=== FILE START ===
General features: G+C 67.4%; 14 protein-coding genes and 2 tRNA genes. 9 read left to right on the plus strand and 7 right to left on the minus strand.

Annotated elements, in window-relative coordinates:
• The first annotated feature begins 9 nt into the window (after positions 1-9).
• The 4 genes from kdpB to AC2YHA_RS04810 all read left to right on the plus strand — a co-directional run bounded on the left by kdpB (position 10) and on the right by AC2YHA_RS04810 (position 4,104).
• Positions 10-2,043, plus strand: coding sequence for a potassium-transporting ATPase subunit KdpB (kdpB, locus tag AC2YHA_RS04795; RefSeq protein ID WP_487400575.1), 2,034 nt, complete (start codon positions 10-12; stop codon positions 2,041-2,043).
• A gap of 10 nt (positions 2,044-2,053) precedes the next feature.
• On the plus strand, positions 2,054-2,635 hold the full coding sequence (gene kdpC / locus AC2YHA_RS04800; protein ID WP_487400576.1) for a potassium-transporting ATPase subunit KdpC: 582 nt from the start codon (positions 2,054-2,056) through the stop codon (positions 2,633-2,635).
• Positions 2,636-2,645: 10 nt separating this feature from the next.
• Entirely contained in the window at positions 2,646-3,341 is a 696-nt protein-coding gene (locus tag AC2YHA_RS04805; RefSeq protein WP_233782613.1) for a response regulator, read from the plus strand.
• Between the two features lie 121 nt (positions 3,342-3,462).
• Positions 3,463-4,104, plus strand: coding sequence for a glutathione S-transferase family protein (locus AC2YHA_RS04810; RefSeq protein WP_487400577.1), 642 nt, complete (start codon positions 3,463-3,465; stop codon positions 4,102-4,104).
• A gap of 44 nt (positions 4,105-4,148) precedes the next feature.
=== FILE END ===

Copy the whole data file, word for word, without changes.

General features: G+C 67.4%; 14 protein-coding genes and 2 tRNA genes. 9 read left to right on the plus strand and 7 right to left on the minus strand.

Annotated elements, in window-relative coordinates:
• The first annotated feature begins 9 nt into the window (after positions 1-9).
• The 4 genes from kdpB to AC2YHA_RS04810 all read left to right on the plus strand — a co-directional run bounded on the left by kdpB (position 10) and on the right by AC2YHA_RS04810 (position 4,104).
• Positions 10-2,043, plus strand: coding sequence for a potassium-transporting ATPase subunit KdpB (kdpB, locus tag AC2YHA_RS04795; RefSeq protein ID WP_487400575.1), 2,034 nt, complete (start codon positions 10-12; stop codon positions 2,041-2,043).
• A gap of 10 nt (positions 2,044-2,053) precedes the next feature.
• On the plus strand, positions 2,054-2,635 hold the full coding sequence (gene kdpC / locus AC2YHA_RS04800; protein ID WP_487400576.1) for a potassium-transporting ATPase subunit KdpC: 582 nt from the start codon (positions 2,054-2,056) through the stop codon (positions 2,633-2,635).
• Positions 2,636-2,645: 10 nt separating this feature from the next.
• Entirely contained in the window at positions 2,646-3,341 is a 696-nt protein-coding gene (locus tag AC2YHA_RS04805; RefSeq protein WP_233782613.1) for a response regulator, read from the plus strand.
• Between the two features lie 121 nt (positions 3,342-3,462).
• Positions 3,463-4,104, plus strand: coding sequence for a glutathione S-transferase family protein (locus AC2YHA_RS04810; RefSeq protein WP_487400577.1), 642 nt, complete (start codon positions 3,463-3,465; stop codon positions 4,102-4,104).
• A gap of 44 nt (positions 4,105-4,148) precedes the next feature.